Friday, 25 May 2012

Creative Development: Curating

With the Game Republic Showcase and the End of year show coming up soon I'm going to have to think about how I will be presenting myself as even little things such as the choice of font can make an impact on people.

Firstly I have to decide on what title I should give the exhibit as this too creates a preconception in people's minds when they read. The title of an exhibit is basically like a cover of a book, they say you shouldn't judge but we do it anyway. Exhibition titles should give people a feel of what the images and works they will see before they actually do, this can also be applied to a theme.

So for example if an exhibit reads "Indians of the old west" in a very minimalist type one would expect to see pieces of art that portray Native Americans in a sober light, perhaps in black and white photos or in abstract sculptures that respect their culture, people wouldn't expect to see a bunch of life size sculptures of John Wayne shooting people in the face.

Titles and signs can do a lot in terms of giving people expectations of what they will see and it's these kinds of choices one has to be careful of. In my case I think the exhibit that will and myself will present will simply be called "Gutsy's Quest" after the title of the game we've developed as it's a part of the Digital Film, Game and Animation exhibit it would not steer people astray from what they're expecting to see and as far as signage goes I think using the Gutsy's Quest logo will be more than adequate as it would narrow people's expectations of it being film to either and animation or game.

One example of the power of fonts in building people's expectations and complimenting the work you would present is this official logo for the "Comics vs Games", the font is relatively simple but is reminiscent of the art movement constructivism, with it's bold graphics it would be best to choose a font that best compliments the image.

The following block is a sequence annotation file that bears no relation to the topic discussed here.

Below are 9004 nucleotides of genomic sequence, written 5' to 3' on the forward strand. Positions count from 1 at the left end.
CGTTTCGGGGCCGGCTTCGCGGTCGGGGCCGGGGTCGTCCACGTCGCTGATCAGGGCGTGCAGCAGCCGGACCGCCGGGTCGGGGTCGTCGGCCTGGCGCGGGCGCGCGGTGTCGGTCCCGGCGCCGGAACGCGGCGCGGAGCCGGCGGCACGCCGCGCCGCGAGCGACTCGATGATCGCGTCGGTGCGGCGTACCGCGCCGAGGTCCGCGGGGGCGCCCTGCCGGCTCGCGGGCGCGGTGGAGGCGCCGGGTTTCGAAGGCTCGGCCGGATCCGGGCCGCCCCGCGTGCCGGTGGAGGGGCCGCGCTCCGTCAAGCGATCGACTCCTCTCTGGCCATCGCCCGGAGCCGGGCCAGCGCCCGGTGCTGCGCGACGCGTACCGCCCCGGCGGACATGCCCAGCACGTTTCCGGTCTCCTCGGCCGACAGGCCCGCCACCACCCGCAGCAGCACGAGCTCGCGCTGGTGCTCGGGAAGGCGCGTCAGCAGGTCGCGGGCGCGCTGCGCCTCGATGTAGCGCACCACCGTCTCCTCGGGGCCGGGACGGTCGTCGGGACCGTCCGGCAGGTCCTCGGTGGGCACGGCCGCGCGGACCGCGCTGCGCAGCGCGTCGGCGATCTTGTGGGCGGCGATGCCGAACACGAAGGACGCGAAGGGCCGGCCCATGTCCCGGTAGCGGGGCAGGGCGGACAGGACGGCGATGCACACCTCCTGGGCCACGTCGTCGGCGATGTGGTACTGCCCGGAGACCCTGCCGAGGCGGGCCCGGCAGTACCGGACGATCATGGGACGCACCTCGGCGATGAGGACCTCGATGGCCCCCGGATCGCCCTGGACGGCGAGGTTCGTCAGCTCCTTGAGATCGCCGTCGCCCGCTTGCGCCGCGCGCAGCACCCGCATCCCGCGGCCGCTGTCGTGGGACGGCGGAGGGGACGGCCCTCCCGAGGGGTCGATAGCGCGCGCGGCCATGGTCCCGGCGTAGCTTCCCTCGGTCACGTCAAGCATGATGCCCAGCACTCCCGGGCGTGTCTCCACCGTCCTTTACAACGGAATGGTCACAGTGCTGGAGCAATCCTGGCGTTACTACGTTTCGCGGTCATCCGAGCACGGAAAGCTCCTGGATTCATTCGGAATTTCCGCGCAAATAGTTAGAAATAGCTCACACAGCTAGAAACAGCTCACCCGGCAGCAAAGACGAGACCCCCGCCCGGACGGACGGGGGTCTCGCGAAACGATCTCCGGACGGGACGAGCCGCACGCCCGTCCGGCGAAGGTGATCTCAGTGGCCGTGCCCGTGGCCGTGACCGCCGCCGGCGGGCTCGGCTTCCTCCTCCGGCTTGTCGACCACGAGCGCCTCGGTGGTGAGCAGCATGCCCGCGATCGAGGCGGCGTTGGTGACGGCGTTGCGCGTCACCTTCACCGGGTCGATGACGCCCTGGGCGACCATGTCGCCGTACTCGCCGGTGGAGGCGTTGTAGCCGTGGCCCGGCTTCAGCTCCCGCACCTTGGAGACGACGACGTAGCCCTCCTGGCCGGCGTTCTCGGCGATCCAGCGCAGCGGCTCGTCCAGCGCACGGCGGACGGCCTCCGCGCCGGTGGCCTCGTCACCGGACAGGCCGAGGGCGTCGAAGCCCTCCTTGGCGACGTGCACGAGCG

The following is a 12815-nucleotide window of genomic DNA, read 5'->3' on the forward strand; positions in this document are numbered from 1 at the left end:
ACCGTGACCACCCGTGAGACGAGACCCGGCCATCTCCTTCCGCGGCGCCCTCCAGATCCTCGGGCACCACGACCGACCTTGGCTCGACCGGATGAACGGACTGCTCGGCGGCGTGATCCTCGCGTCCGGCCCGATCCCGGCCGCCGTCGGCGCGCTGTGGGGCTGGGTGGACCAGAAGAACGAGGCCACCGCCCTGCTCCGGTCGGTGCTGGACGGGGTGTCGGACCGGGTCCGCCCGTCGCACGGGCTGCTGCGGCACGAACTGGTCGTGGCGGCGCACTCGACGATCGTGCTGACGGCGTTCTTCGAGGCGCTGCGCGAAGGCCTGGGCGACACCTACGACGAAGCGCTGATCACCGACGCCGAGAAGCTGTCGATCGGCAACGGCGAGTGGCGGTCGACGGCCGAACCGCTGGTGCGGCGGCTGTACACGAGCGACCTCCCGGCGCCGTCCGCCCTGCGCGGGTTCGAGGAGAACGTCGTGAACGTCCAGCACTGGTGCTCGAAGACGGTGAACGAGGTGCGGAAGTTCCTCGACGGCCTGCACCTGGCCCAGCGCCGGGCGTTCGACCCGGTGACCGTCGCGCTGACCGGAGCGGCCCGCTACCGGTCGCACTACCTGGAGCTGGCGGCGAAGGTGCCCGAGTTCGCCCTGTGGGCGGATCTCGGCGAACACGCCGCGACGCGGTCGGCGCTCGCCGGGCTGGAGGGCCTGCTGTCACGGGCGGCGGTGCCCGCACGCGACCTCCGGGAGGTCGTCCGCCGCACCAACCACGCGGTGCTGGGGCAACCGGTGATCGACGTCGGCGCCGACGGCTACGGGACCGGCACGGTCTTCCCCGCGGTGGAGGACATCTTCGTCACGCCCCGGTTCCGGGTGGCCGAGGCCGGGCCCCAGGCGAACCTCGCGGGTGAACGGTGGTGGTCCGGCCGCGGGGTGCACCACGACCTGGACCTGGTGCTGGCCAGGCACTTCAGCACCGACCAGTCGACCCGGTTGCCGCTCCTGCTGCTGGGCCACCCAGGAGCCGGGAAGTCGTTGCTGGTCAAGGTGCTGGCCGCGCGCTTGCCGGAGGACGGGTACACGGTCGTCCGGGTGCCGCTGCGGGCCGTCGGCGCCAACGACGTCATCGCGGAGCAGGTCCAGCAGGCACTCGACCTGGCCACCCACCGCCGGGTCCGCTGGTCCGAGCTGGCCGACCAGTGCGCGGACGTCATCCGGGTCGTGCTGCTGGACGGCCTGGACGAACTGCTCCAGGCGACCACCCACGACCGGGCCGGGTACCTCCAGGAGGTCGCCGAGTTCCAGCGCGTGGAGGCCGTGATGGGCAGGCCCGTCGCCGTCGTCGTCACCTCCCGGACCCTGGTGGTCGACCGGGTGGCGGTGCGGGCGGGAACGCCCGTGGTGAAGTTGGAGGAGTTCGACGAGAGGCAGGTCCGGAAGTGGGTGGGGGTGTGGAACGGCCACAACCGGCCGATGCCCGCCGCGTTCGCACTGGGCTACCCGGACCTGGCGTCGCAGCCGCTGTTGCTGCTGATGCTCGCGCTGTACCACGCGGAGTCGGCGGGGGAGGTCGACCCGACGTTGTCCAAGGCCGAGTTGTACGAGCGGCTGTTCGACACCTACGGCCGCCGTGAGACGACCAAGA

The actual exhibit for Comics Vs Games was quite different from what I was expecting (The concept was get indie comic artists to design the art direction with programmers making the games) and this logo for the exhibit was my favourite piece, so this really does acts as a good example of what a good choice in font can do for building preconceptions of what a show should contain.

For the exhibit we would want to explain the ideas behind the game we've built and the process that we under took to get there, such as the steps and methods we took for designing, modelling texturing the characters and the world they're supposed to inhibit, the ideas behind the gameplay, the audience we're aiming for and generally the aim of the project in a clear an concise manner, to help this along we'll be presenting key images that respond to the development of the game to help annotate the process.

One example of promoting our exhibit is the use of Gutsy's Quest Logo stickers, we feel by keeping this theme about the work there is little to no chance for misleading peoples expectations by presenting a very clear. On the logo I used the basic font of Ariel Black (seen used in the image to the right here) but with several strokes around the image to make it bolder, I've used this font on the concept art sheets as well so it would make it the only sensible choice. I chose Ariel Black as it's a great font that's clear and easy to read and doesn't seem much of a departure of the "perfect" helvetica font, which should make it seem some what easier on the eyes of viewers. I think by keeping with Ariel Black it show's we've kind of claimed it as the font got Gutsy's Quest and when used with the shield logo is a pretty clear indication to our work. So with this in mind we hope to implement these choices and present our work in the best possible way whilst making sure people know exactly what they can expect to see from promotional images such as asigns and what not.

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